Fitch warns of ratings cut for local governments in China if data revisions prove major
Agency says recent falsification by provincial officials might highlight shortcomings in auditing process
Fitch Ratings on Tuesday warned it would take ratings action against Chinese local governments if revisions to their fiscal data were significant, after recent reports on fake economic data deepened concerns about governance and oversight.
Local and regional governments in China have long been suspected of cooking up numbers. Blame is often put on ambitious local officials trying to brighten their career prospects by delivering stellar work reports.
The agency’s comments come after Inner Mongolia earlier this month said its fiscal revenue for 2016 ought to be 26 per cent – or 53 billion yuan (US$8.3 billion) – less than initially stated.
Fitch reacted by downgrading its internal assessment of the creditworthiness of the northern Chinese region. It also cut the ratings on the senior unsecured bonds due 2020 issued by Inner Mongolia High-Grade Highway Construction and Development Company to BBB- from BBB, with a negative outlook.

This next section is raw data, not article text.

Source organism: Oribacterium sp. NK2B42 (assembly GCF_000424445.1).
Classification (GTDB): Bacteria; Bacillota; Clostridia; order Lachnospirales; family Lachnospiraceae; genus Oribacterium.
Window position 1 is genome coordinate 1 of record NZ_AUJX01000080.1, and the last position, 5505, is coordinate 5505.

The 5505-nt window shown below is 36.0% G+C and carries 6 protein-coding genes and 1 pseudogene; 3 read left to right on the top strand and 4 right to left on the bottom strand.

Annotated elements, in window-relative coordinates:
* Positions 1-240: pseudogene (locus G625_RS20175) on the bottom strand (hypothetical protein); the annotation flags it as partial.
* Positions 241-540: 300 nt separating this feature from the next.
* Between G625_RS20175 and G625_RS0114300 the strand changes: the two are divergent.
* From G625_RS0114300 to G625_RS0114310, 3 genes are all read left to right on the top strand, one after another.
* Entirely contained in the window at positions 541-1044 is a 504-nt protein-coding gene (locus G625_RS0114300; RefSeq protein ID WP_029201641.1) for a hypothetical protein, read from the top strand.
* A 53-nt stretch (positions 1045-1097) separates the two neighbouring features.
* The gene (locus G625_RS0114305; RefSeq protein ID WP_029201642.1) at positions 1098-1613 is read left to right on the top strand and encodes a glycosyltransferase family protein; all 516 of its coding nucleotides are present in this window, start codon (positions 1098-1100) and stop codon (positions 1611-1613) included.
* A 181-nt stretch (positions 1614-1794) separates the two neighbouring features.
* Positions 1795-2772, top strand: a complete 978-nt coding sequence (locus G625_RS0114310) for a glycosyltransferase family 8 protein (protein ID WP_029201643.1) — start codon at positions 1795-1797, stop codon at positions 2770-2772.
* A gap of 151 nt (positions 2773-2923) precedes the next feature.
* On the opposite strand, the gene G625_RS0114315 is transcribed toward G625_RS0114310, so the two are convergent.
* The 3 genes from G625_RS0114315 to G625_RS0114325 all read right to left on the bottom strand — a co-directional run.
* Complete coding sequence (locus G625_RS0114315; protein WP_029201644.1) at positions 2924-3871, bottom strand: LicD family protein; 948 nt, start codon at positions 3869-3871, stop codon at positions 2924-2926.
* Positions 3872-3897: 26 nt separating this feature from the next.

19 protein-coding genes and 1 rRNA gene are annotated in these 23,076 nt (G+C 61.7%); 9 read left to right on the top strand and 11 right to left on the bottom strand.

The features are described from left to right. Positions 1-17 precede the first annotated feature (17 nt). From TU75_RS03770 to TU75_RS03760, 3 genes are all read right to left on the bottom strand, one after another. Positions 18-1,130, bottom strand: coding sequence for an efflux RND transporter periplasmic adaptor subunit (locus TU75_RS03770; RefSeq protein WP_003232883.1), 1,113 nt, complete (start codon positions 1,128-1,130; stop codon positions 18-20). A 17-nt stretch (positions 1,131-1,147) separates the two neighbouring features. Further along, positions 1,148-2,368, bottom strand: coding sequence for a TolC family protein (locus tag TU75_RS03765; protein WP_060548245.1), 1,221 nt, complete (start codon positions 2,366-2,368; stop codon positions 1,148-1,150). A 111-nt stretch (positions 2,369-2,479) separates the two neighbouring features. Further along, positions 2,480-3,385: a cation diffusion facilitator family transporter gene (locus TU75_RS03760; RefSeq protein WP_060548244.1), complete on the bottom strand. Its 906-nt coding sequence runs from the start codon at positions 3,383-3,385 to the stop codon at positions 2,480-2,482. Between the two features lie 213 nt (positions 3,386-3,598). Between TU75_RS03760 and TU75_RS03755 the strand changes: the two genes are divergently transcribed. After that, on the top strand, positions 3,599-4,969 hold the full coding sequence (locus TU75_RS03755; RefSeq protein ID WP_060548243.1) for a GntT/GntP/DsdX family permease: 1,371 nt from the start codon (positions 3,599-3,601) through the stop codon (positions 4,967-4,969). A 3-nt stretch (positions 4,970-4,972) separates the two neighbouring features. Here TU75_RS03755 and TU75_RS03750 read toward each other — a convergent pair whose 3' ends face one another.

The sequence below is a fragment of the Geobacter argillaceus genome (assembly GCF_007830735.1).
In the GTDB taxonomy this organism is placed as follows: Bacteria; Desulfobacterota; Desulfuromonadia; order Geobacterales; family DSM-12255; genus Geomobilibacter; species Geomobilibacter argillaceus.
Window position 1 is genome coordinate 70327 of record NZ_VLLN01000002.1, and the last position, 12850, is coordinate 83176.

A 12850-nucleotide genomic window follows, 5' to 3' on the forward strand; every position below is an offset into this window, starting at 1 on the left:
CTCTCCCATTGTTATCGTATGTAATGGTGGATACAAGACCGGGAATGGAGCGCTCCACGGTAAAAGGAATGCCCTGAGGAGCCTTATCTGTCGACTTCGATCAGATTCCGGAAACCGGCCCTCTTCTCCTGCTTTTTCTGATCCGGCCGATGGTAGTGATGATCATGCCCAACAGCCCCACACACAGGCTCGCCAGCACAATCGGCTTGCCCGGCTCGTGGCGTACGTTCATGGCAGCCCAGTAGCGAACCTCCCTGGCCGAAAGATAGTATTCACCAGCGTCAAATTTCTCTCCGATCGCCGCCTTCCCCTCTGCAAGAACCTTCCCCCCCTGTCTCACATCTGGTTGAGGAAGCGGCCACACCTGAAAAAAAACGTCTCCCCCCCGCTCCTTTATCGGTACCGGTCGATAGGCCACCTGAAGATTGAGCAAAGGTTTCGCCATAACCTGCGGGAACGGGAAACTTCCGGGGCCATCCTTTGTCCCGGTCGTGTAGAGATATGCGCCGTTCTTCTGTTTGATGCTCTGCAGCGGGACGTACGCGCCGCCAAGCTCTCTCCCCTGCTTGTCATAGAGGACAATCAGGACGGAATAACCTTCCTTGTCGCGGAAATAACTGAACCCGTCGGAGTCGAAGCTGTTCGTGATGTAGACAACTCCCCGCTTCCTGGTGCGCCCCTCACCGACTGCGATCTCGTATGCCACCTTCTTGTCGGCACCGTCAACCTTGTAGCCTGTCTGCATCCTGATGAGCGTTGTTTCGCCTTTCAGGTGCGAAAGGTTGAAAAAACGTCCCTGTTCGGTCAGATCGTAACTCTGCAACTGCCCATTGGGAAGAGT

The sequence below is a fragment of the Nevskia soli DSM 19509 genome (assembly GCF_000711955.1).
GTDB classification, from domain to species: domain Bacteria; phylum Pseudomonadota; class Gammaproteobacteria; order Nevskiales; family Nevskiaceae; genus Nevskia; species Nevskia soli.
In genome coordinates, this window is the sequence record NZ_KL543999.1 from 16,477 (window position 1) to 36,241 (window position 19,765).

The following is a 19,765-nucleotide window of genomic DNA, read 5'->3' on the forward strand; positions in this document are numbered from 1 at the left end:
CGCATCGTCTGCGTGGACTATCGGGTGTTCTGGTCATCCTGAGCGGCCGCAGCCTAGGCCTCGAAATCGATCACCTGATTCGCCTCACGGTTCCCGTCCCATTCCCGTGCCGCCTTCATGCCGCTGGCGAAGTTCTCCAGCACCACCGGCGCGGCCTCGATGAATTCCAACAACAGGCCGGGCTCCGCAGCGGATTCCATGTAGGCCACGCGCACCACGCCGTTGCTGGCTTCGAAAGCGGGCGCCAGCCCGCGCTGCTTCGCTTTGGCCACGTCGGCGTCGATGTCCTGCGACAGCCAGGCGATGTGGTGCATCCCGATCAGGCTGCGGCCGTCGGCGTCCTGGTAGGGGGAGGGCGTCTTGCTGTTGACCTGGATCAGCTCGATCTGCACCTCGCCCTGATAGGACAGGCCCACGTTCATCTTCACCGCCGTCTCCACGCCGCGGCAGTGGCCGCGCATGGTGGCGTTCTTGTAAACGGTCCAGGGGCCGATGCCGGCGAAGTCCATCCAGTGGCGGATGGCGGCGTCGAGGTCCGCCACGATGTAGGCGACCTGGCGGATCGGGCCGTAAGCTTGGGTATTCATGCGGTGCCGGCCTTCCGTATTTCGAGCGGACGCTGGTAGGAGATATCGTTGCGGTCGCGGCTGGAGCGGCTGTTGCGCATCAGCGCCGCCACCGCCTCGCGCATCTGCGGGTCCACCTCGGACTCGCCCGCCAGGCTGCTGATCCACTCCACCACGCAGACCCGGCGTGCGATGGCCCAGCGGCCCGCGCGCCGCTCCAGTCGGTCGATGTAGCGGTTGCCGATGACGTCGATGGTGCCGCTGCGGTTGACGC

Local and regional governments globally do not have internationally accepted accounting policies. In China, Fitch relies on official fiscal data from provincial and local administrations, which are then approved by the local legislatures.
Recent falsification by provincial governments might highlight shortcomings in the auditing process, particularly in terms of central government oversight, Fitch cautioned.
“We would expect recent data manipulation problems to prompt a focus on tighter supervision, including stronger and more transparent reporting requirements and stricter disciplinary measures to discourage falsification,” it said in a report.
The National Audit Office said in December that 10 city and county governments had been found to be inflating their fiscal revenue by a total of 1.5 billion yuan.
But the local authorities so far exposed for data manipulation represented only a small portion of the 44,000 local and regional governments across the country, Fitch said.
China would look into reports of irregularities in regional economic data, and would deal with any impropriety according to the law, the head of China’s statistics bureau said last week.